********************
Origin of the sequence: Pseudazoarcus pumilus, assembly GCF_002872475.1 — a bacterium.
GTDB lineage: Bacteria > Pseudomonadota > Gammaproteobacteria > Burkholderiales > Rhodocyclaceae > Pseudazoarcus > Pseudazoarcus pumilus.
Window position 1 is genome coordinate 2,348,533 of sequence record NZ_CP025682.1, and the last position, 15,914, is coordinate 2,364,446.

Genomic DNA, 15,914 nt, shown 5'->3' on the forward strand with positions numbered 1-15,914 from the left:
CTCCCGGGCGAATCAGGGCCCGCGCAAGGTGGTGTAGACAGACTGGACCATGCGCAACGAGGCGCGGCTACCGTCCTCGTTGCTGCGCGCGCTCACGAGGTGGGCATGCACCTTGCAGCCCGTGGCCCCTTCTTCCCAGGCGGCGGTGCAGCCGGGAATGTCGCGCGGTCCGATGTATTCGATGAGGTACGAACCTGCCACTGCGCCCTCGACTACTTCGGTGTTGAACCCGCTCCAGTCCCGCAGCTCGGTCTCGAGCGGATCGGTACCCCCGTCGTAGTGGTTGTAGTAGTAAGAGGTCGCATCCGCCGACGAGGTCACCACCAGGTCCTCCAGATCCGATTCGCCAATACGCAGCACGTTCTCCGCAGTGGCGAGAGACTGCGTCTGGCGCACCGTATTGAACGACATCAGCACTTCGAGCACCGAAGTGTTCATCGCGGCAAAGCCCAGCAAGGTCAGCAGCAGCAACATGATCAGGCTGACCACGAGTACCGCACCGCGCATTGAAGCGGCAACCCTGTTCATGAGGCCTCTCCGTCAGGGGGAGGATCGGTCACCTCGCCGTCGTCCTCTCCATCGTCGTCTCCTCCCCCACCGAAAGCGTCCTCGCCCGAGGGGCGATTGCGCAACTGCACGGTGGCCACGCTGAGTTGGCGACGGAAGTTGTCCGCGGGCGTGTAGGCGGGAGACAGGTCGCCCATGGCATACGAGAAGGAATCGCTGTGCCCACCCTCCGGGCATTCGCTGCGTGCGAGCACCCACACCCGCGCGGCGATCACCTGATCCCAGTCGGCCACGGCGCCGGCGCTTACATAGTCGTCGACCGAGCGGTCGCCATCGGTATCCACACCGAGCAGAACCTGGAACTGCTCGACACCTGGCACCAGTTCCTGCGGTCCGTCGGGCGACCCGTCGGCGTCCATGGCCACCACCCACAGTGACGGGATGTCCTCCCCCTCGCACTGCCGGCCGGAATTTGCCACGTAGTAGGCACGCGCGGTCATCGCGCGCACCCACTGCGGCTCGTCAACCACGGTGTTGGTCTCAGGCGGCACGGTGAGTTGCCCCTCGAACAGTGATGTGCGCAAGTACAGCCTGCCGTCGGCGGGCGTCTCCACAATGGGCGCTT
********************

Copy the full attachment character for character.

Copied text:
Origin of the sequence: Pseudazoarcus pumilus, assembly GCF_002872475.1 — a bacterium.
GTDB lineage: Bacteria > Pseudomonadota > Gammaproteobacteria > Burkholderiales > Rhodocyclaceae > Pseudazoarcus > Pseudazoarcus pumilus.
Window position 1 is genome coordinate 2,348,533 of sequence record NZ_CP025682.1, and the last position, 15,914, is coordinate 2,364,446.

Genomic DNA, 15,914 nt, shown 5'->3' on the forward strand with positions numbered 1-15,914 from the left:
CTCCCGGGCGAATCAGGGCCCGCGCAAGGTGGTGTAGACAGACTGGACCATGCGCAACGAGGCGCGGCTACCGTCCTCGTTGCTGCGCGCGCTCACGAGGTGGGCATGCACCTTGCAGCCCGTGGCCCCTTCTTCCCAGGCGGCGGTGCAGCCGGGAATGTCGCGCGGTCCGATGTATTCGATGAGGTACGAACCTGCCACTGCGCCCTCGACTACTTCGGTGTTGAACCCGCTCCAGTCCCGCAGCTCGGTCTCGAGCGGATCGGTACCCCCGTCGTAGTGGTTGTAGTAGTAAGAGGTCGCATCCGCCGACGAGGTCACCACCAGGTCCTCCAGATCCGATTCGCCAATACGCAGCACGTTCTCCGCAGTGGCGAGAGACTGCGTCTGGCGCACCGTATTGAACGACATCAGCACTTCGAGCACCGAAGTGTTCATCGCGGCAAAGCCCAGCAAGGTCAGCAGCAGCAACATGATCAGGCTGACCACGAGTACCGCACCGCGCATTGAAGCGGCAACCCTGTTCATGAGGCCTCTCCGTCAGGGGGAGGATCGGTCACCTCGCCGTCGTCCTCTCCATCGTCGTCTCCTCCCCCACCGAAAGCGTCCTCGCCCGAGGGGCGATTGCGCAACTGCACGGTGGCCACGCTGAGTTGGCGACGGAAGTTGTCCGCGGGCGTGTAGGCGGGAGACAGGTCGCCCATGGCATACGAGAAGGAATCGCTGTGCCCACCCTCCGGGCATTCGCTGCGTGCGAGCACCCACACCCGCGCGGCGATCACCTGATCCCAGTCGGCCACGGCGCCGGCGCTTACATAGTCGTCGACCGAGCGGTCGCCATCGGTATCCACACCGAGCAGAACCTGGAACTGCTCGACACCTGGCACCAGTTCCTGCGGTCCGTCGGGCGACCCGTCGGCGTCCATGGCCACCACCCACAGTGACGGGATGTCCTCCCCCTCGCACTGCCGGCCGGAATTTGCCACGTAGTAGGCACGCGCGGTCATCGCGCGCACCCACTGCGGCTCGTCAACCACGGTGTTGGTCTCAGGCGGCACGGTGAGTTGCCCCTCGAACAGTGATGTGCGCAAGTACAGCCTGCCGTCGGCGGGCGTCTCCACAATGGGCGCTT